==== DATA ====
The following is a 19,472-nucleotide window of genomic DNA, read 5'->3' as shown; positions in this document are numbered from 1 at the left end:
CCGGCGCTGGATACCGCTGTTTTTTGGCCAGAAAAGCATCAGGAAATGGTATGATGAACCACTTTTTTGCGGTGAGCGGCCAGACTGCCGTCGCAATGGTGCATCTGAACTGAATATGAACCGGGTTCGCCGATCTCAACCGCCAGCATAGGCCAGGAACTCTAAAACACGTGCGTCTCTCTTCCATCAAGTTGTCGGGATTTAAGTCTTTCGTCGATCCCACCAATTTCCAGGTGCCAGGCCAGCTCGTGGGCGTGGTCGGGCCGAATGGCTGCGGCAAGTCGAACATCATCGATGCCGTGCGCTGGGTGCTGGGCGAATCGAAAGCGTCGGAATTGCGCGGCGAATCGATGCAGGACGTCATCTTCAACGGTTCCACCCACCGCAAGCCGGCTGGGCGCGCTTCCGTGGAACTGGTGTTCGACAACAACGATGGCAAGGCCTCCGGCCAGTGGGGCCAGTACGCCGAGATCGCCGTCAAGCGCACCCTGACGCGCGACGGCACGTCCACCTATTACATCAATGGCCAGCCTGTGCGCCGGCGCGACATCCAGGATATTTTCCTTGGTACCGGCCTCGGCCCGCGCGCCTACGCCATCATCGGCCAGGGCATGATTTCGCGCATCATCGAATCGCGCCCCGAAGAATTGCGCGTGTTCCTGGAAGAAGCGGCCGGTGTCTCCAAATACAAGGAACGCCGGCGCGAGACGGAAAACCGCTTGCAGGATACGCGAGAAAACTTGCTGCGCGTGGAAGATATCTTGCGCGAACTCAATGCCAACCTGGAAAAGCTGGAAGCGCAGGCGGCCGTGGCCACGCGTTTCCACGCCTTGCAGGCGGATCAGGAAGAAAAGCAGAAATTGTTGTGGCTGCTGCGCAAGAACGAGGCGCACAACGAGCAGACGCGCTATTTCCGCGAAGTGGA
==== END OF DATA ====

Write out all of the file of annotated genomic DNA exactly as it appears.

The following is a 19,472-nucleotide window of genomic DNA, read 5'->3' as shown; positions in this document are numbered from 1 at the left end:
CCGGCGCTGGATACCGCTGTTTTTTGGCCAGAAAAGCATCAGGAAATGGTATGATGAACCACTTTTTTGCGGTGAGCGGCCAGACTGCCGTCGCAATGGTGCATCTGAACTGAATATGAACCGGGTTCGCCGATCTCAACCGCCAGCATAGGCCAGGAACTCTAAAACACGTGCGTCTCTCTTCCATCAAGTTGTCGGGATTTAAGTCTTTCGTCGATCCCACCAATTTCCAGGTGCCAGGCCAGCTCGTGGGCGTGGTCGGGCCGAATGGCTGCGGCAAGTCGAACATCATCGATGCCGTGCGCTGGGTGCTGGGCGAATCGAAAGCGTCGGAATTGCGCGGCGAATCGATGCAGGACGTCATCTTCAACGGTTCCACCCACCGCAAGCCGGCTGGGCGCGCTTCCGTGGAACTGGTGTTCGACAACAACGATGGCAAGGCCTCCGGCCAGTGGGGCCAGTACGCCGAGATCGCCGTCAAGCGCACCCTGACGCGCGACGGCACGTCCACCTATTACATCAATGGCCAGCCTGTGCGCCGGCGCGACATCCAGGATATTTTCCTTGGTACCGGCCTCGGCCCGCGCGCCTACGCCATCATCGGCCAGGGCATGATTTCGCGCATCATCGAATCGCGCCCCGAAGAATTGCGCGTGTTCCTGGAAGAAGCGGCCGGTGTCTCCAAATACAAGGAACGCCGGCGCGAGACGGAAAACCGCTTGCAGGATACGCGAGAAAACTTGCTGCGCGTGGAAGATATCTTGCGCGAACTCAATGCCAACCTGGAAAAGCTGGAAGCGCAGGCGGCCGTGGCCACGCGTTTCCACGCCTTGCAGGCGGATCAGGAAGAAAAGCAGAAATTGTTGTGGCTGCTGCGCAAGAACGAGGCGCACAACGAGCAGACGCGCTATTTCCGCGAAGTGGA